Coriolis...is it a force, or an effect?

gyromike

Administrator
Staff member
Joined
Oct 29, 2003
Messages
3,740
Location
Abbeville, Louisiana
Aircraft
Bensen B8MG
In the discussion of forces, real and imaginary, in the thread On the flapping and lead-lag blade oscillations (in German) Coriolis is mentioned.

Is Coriolis a real force, or is it an effect that depends on frame of reference.
I have always understood it to be an effect, but the more I think I know the more uncertain I become.
 

Jean Claude

Junior Member
Joined
Jan 2, 2009
Messages
1,978
Location
Centre FRANCE
Aircraft
I piloted gliders C800, Bijave, C 310, airplanes Piper J3 , PA 28, Jodel D117, DR 220, Cessna 150, C
Total Flight Time
About 500 h (FW + ultra light)
Coriolis explains by an imaginary force an anomaly of movement in a reference whose acceleration has been omitted.
 

bryancobb

Junior Member
Joined
Aug 2, 2010
Messages
5,009
Location
Cartersville, GA
Aircraft
Owned Brantly B-2b/Fly Kitfox III/Mini-500b
Total Flight Time
1350
Mike,
Several "elders" in the fields of rotor aerodynamics and physics, some of whom are members of this forum, emphasize that a rotor system that is in forward flight is compensating for dissymmetry-of-lift by tilting of the tip-path plane, mostly caused by cyclic feathering (pitching) of the blades. This can be actively done by the pilot making a cyclic input with the stick, or it can be done passively by the way the head is designed and rigged. These elders stand firm on the idea that no acceleration or deceleration of individual blades occurs.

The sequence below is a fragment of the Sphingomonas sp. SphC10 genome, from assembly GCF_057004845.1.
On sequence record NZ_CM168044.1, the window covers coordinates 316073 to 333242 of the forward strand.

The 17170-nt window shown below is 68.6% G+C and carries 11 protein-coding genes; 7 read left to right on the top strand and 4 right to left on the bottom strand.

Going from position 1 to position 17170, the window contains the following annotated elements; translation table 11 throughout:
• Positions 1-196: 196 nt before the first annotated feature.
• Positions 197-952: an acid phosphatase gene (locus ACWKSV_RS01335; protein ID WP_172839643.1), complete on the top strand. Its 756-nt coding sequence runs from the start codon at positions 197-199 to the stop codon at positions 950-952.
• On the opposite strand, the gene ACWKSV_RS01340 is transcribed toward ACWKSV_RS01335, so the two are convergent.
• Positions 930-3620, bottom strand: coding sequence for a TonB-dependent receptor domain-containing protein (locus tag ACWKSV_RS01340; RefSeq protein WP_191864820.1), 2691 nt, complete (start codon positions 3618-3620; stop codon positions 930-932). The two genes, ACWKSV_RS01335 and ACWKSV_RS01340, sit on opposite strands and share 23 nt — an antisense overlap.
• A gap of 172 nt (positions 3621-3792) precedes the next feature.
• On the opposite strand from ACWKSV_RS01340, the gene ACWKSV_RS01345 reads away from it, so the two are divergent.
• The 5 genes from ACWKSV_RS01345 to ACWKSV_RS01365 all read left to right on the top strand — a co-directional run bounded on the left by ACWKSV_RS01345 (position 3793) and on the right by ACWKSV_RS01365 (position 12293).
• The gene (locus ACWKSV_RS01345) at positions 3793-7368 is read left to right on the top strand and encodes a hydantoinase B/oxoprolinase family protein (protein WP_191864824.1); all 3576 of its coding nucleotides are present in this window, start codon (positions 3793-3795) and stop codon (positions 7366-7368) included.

Chapter 2 of the Rotorcraft Flying Handbook (https://www.faa.gov/regulations_policies/handbooks_manuals/aviation/helicopter_flying_handbook/media/hfh_ch02.pdf) presents the topics of Coriolis Force, Flapping, Compensation for Dissymmetry of Lift and lead/lag in the more traditional way. The frame of reference the discussion is based on is THE SURROUNDING AIR PARCEL that is pumped or accelerated by the rotor to create lift and thrust or keep the helicopter level laterally. A blade that is climbing and descending within this parcel of air IS, by definition, flapping in the traditional sense. I agree with the elders that no flapping is happening if the frame of reference is the tilted axis the rotor system rotates about, but aerodynamically, that axis is of little importance. What IS of major importance is the AIRFLOW. The upward and downward flapping of a blade (in the air parcel), and the lead/lag of that blade (in the air parcel) creates forces that would not not be present if the flapping and lead/lag were not occurring.
 

XXavier

Member
Joined
Nov 13, 2006
Messages
1,027
Location
Madrid, Spain
Aircraft
ELA R-100 and Magni M24 autogyros
Total Flight Time
579 gyro (March 2020)
(...) I agree with the elders that no flapping is happening if the frame of reference is the tilted axis the rotor system rotates about, but aerodynamically, that axis is of little importance. What IS of major importance is the AIRFLOW. The upward and downward flapping of a blade (in the air parcel), and the lead/lag of that blade (in the air parcel) creates forces that would not not be present if the flapping and lead/lag were not occurring.
Of little importance...? It's the axis of the plane that the blades really sweep when rotating...
 

WaspAir

Supreme Allied Gyro CFI
Joined
Oct 21, 2006
Messages
4,502
Location
Colorado front range
Aircraft
Bell 47G-3B-1 / A&S 18A / Phoebus C, etc.
Total Flight Time
stopped caring at 1000
I am of the opinion that the term "Coriolis force" is remarkably unhelpful when instructing helicopter students, if applied to rotor systems, and too often leads to horrendous confusion for the poor student. Everything addressed by that term is more easily understood when described in terms of the simple basic physics principle of conservation of angular momentum, and I find explanations based upon that to be much clearer and cleaner.